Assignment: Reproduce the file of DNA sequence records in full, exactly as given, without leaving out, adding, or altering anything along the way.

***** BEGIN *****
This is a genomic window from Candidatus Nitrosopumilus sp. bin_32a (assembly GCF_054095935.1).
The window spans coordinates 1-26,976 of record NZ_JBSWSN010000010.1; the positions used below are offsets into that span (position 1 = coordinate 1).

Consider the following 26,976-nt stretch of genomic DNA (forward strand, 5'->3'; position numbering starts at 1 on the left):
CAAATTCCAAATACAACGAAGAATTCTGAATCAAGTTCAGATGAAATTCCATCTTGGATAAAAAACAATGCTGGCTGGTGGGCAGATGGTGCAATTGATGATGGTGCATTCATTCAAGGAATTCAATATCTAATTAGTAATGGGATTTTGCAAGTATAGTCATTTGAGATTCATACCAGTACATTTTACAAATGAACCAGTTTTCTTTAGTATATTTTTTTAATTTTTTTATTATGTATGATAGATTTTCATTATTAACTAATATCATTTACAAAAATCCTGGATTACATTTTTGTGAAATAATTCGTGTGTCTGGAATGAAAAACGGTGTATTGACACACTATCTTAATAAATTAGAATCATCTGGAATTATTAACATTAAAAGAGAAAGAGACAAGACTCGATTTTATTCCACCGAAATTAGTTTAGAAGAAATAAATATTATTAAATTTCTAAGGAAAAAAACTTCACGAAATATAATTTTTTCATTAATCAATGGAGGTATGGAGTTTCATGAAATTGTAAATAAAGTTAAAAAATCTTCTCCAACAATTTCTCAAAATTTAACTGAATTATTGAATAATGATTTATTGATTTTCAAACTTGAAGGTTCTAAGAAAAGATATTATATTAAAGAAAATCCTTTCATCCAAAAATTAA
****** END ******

This is a genomic window from Candidatus Nitrosopumilus sp. bin_32a (assembly GCF_054095935.1).
The window spans coordinates 1-26,976 of record NZ_JBSWSN010000010.1; the positions used below are offsets into that span (position 1 = coordinate 1).

Consider the following 26,976-nt stretch of genomic DNA (forward strand, 5'->3'; position numbering starts at 1 on the left):
CAAATTCCAAATACAACGAAGAATTCTGAATCAAGTTCAGATGAAATTCCATCTTGGATAAAAAACAATGCTGGCTGGTGGGCAGATGGTGCAATTGATGATGGTGCATTCATTCAAGGAATTCAATATCTAATTAGTAATGGGATTTTGCAAGTATAGTCATTTGAGATTCATACCAGTACATTTTACAAATGAACCAGTTTTCTTTAGTATATTTTTTTAATTTTTTTATTATGTATGATAGATTTTCATTATTAACTAATATCATTTACAAAAATCCTGGATTACATTTTTGTGAAATAATTCGTGTGTCTGGAATGAAAAACGGTGTATTGACACACTATCTTAATAAATTAGAATCATCTGGAATTATTAACATTAAAAGAGAAAGAGACAAGACTCGATTTTATTCCACCGAAATTAGTTTAGAAGAAATAAATATTATTAAATTTCTAAGGAAAAAAACTTCACGAAATATAATTTTTTCATTAATCAATGGAGGTATGGAGTTTCATGAAATTGTAAATAAAGTTAAAAAATCTTCTCCAACAATTTCTCAAAATTTAACTGAATTATTGAATAATGATTTATTGATTTTCAAACTTGAAGGTTCTAAGAAAAGATATTATATTAAAGAAAATCCTTTCATCCAAAAATTAA